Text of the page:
Despite the small number of observations in the validation set, results also suggested an association for higher levels of CDCP1 and the risk of adenocarcinoma (2.24 × 10−4, 2.28 × 10−4, and 1.42 × 10−2 for the base model and for the model adjusted for smoking status, or pack-years, respectively). Results were consistent but weaker in the analyses by gender (Supplementary Table S8).
In our population, the levels of eight other inflammatory proteins were increased in future small cell carcinoma cases (HGF, MCP1, CD6, IL18, CCL11, IL10RB, TRAIL, and CCL3, P < 0.005). Blood levels of SCF were inversely associated with the risk of squamous cell carcinoma (OR = 0.47, P = 6.39 × 10−5; Table 1). Of these, five (IL18, CCL11, IL10RB, TRAIL, and CCL3) were not associated with adenocarcinoma, large-cell or squamous cell carcinoma (P > 0.09).
Subtype-specific penalized regression models consistently selected CDCP1 (selection proportion of 0.99 and 0.98 in the models unadjusted and adjusted for pack-years, respectively), and IL10 (selection proportion of 0.8 in the unadjusted model and 0.95 in the model adjusted on pack-years, respectively) as jointly explaining the risk of adenocarcinoma (Fig. 1B). For the risk of small cell carcinoma (Fig. 1C), penalized regression model selected CDCP1, IL12B, and CCL11 (selection proportion > 0.8) as jointly contributing to risk in the unadjusted model. CDCP1 remained highly selected (selection proportion of 0.81) in the model adjusted for smoking, while selection proportions of IL12B and CCL11 dropped below 0.1.
Quantification of the explanatory abilities of CDCP1
We conducted ROC analyses to quantify the abilities of the circulating proteins to discriminate between future lung cancer cases and controls (Fig. 2A) in all women. The model including CDCP1 alone yielded a mean AUC of 0.65. The amount of disease-related information added by CDCP1 over and above that of pack-years was modest (mean AUC of 0.74 in the model with pack-years alone, and 0.75 with pack-years and CDCP1). The inclusion of additional proteins selected in the LASSO (N = 10 proteins with selection proportions≥0.8) improved the explanatory performance over that of the model only including CDCP1 on top of pack-years (mean AUC = 0.78). This suggests that selected proteins capture complementary disease-relevant information and slightly improve the discriminatory performance of pack-years only.
For adenocarcinoma, CDCP1 yielded a slightly higher explanatory performance (mean AUC = 0.68; Fig. 2B), which was comparable with that of the model with pack-years alone (mean AUC = 0.69). Including both CDCP1 and pack-years improved the performance of the model (mean AUC = 0.73), suggesting that CDCP1 provided additional risk-relevant information to pack-years for adenocarcinoma. Conversely, the risk of small cell carcinoma is more accurately explained by pack-years alone (AUC = 0.88), and neither CDCP1, nor the set of proteins selected by the LASSO (N = 3) improved risk explanation (Fig. 2C).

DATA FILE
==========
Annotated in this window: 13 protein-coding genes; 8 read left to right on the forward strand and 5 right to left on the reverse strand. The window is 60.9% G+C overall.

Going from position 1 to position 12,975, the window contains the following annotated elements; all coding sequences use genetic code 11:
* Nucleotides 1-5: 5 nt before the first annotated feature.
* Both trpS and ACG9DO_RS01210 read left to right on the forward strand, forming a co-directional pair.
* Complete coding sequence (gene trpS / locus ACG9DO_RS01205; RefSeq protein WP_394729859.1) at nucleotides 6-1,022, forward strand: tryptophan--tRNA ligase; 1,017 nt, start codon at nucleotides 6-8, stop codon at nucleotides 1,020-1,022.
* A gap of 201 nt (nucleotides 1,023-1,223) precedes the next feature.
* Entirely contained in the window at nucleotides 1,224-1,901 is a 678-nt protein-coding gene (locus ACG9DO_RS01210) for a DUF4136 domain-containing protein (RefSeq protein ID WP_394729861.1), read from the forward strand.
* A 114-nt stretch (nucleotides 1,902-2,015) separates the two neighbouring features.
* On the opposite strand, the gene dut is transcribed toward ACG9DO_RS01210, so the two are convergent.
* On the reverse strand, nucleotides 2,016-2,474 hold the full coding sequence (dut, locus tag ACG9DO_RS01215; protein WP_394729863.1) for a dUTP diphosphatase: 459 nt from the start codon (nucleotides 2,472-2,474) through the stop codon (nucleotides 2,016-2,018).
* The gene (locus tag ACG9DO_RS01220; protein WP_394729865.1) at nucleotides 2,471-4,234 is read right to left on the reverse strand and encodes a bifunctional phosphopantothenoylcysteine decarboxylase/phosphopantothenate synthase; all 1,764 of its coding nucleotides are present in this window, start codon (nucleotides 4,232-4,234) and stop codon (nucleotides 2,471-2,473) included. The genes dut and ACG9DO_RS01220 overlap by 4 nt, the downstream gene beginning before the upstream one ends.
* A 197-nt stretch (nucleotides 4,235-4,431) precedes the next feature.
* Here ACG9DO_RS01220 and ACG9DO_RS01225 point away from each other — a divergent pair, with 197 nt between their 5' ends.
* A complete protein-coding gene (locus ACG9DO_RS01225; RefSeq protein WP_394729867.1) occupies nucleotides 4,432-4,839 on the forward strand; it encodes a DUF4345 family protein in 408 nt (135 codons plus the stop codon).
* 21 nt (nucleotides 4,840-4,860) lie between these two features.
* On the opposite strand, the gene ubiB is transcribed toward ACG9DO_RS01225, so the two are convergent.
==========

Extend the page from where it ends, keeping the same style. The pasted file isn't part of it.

Correlation between CDCP1 levels and full resolution gene expression data suggests a role of the WNT signaling pathway
To better characterize the functional role of CDCP1, we explored the correlations between blood levels of CDPC1 and the levels of 11,610 transcripts previously assayed in the same NOWAC participants (N = 222). Univariate linear models regressing CDCP1 levels (as the outcome) against transcript levels, identified significant associations linking levels of CDPC1 and the expression of LRRN3 and SEM1 (Supplementary Fig. S7) after FDR control using the Benjamini–Hochberg approach. To ease results interpretation, we defined functional groups of transcripts using the Reactome and Biological Processes (Gene Ontology) knowledgebases (29, 30). We identified 1,545 and 3,600 functional groups for Reactome and Biological Processes databases, respectively, and each were summarized using PCA (we included all PCs explaining at least 5% of the variance of each pathway). In models regressing these summary variables against CDCP1, three Reactome pathways were significantly associated with CDCP1 after correction for multiple testing: Initial triggering of complement, Defective GALNT3 causes familial hyperphosphatemic tumoral calcinosis, and Deactivation of the β-catenin transactivating complex (P < 4.17 × 10−4; Fig. 3A; Supplementary Table S11A). These involved 6 to 30 transcripts, none of which were detected in univariate regressions. Using biological processes for the grouping, we identified 11 significant pathways, including: protein localization to nucleus, regulation of cell–cell adhesion, and regulation of chemotaxis (Fig. 3B; Supplementary Table S11B).